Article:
What’s truly disgraceful is how Connecticut College has enabled the SJP-led inquisition campaign against Pessin. The History Department issued a statement condemning “speech filled with bigotry and hate particularly when that speech uses dehumanizing language and incites or celebrates violence and brutality.” The Center for the Comparative Study of Race and Ethnicity also chided Pessin in a similarly worded statement. Then, at the beginning of April, the college canceled all classes so that students could attend a mandatory session on racism, during which Pessin’s post was bracketed with racist graffiti against African-Americans daubed on a bathroom wall.
At each turn, the accusations and insinuations against Pessin have grown louder and more outlandish, to the point where his principle antagonist, Khandaker, is now accusing the college of “institutional racism” by continuing to employ him. Plainly, these fanatics won’t rest until the college hands Pessin his notice, leaving him to fend for himself, with his reputation in tatters through no fault of his own.
Remember, all this hysteria was generated by an old Facebook post that was, at worst, injudiciously worded, like so much of the material that gets passed around on social media. For that reason, one has to conclude that Pessin’s post was mere cover for the real reason that he’s being treated so shamefully: that he’s a Jewish academic who supports Israel and isn’t afraid to say so.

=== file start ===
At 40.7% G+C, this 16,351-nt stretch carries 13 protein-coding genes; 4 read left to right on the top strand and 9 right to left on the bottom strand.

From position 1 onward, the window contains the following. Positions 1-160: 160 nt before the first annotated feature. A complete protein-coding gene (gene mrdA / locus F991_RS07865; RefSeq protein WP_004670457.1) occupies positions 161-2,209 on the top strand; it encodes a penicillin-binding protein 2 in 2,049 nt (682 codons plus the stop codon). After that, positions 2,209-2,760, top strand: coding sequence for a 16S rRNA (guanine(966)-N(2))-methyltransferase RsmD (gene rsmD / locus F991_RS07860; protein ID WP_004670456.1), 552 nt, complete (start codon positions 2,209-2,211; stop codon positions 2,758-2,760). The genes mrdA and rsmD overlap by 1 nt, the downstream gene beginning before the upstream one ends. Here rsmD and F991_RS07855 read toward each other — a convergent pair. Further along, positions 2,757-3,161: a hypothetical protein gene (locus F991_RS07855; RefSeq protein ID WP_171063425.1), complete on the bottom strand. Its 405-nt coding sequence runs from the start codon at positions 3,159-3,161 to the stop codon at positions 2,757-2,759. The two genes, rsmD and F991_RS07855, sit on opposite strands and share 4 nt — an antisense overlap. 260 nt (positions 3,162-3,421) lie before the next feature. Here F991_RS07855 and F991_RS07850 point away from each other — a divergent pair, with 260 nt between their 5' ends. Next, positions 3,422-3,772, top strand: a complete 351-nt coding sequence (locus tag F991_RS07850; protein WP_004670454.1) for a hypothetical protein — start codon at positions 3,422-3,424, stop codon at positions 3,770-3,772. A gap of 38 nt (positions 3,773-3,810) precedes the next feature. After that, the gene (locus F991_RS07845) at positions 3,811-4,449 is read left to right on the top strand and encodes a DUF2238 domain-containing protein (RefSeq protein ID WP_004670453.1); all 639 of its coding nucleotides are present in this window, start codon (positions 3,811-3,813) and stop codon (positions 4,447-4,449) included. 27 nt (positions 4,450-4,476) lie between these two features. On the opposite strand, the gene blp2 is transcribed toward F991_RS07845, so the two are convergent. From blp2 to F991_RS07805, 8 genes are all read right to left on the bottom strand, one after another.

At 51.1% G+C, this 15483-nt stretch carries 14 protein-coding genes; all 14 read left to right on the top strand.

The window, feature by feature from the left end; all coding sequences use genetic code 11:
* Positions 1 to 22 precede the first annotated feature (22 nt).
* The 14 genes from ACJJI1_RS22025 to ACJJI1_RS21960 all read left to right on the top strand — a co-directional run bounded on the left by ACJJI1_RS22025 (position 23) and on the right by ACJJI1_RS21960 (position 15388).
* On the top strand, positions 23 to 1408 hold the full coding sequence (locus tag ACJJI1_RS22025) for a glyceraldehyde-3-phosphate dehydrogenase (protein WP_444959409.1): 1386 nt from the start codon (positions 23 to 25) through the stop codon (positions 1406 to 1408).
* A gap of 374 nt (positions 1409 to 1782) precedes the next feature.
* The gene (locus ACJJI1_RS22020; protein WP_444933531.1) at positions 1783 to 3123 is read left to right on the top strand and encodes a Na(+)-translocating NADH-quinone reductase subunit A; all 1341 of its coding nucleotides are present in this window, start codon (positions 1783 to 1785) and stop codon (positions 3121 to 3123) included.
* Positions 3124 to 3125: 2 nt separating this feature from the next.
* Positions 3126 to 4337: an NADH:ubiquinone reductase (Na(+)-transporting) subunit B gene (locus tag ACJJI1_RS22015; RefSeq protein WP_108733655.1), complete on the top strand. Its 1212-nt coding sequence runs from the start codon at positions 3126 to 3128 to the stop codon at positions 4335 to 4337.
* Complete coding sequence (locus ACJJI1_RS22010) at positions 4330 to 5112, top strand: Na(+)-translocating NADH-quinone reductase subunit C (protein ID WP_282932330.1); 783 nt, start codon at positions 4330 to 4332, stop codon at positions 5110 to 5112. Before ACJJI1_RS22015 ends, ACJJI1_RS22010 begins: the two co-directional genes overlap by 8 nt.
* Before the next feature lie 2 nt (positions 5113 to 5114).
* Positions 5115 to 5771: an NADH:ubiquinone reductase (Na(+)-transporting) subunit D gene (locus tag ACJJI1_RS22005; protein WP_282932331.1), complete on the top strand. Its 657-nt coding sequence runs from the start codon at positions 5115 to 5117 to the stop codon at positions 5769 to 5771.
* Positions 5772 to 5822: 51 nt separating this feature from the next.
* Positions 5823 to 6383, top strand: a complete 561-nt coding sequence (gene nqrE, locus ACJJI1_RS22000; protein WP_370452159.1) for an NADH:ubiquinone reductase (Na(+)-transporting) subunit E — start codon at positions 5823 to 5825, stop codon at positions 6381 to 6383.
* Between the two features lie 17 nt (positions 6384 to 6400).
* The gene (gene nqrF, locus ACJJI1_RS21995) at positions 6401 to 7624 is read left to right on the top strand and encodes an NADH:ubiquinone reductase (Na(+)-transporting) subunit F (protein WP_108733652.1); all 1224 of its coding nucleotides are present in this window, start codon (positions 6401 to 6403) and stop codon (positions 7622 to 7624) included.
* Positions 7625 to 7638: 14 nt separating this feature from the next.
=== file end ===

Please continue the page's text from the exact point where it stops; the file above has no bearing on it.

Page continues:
Pessin’s experience conforms to a wider pattern observable on American campuses. We’ve seen prospective student council members who are Jewish being grilled about their views on Israel. (Imagine the outcry if a Muslim student was similarly grilled about terrorism.) At the same time, we’ve seen anti-Zionist academics inciting against the Jewish state with abandon; when someone dares to criticize them, they are then elevated to free speech martyr status.
What all this tells us is that it is no longer controversial on campus to portray an affiliation with Zionism and Israel as a thought crime. With this disturbing groupthink in place, pretty much anything that is ideologically unsound can be deemed offensive or hateful.
Khandaker herself illustrates this last point rather nicely. In her article denouncing Pessin, she complained that he offended her by also arguing, “Muslim terrorists were at the top of the totem pole as perpetrators of violence.” Ask any Arab Christian or Kurd or Yazidi what they think of that statement, and they would likely underline its truth. Indeed, many Muslims will tell you the same thing, since it is Muslims who constitute the largest proportion of the victims of Islamist violence.
But the time for a political debate is past us. Pessin, it has been reported, is now on medical leave as a result of the stresses of the past few months. The Jewish community and its leaders must now come to his aid, by urging Connecticut College to treat him with the collegial respect he deserves. Additionally, we have to be on the lookout for similar travesties at other campuses. And we need to be educating students, administrators, and those faculty members who will listen about the toxic nature of groups like SJP, emphasizing that we will no longer tolerate their manipulation of the language of liberalism and human rights to promote their rigid, anti-Semitic doctrines.
Because, just like the Ku Klux Klan, this here is a hate group.
Ben Cohen, senior editor of The Tower, writes a weekly column for JNS.org. His writings on Jewish affairs and Middle Eastern politics have been published in Commentary, the New York Post, Ha’aretz, The Wall Street Journal, and many other publications. He is the author of “Some of My Best Friends: A Journey Through Twenty-First Century Antisemitism” (Edition Critic, 2014).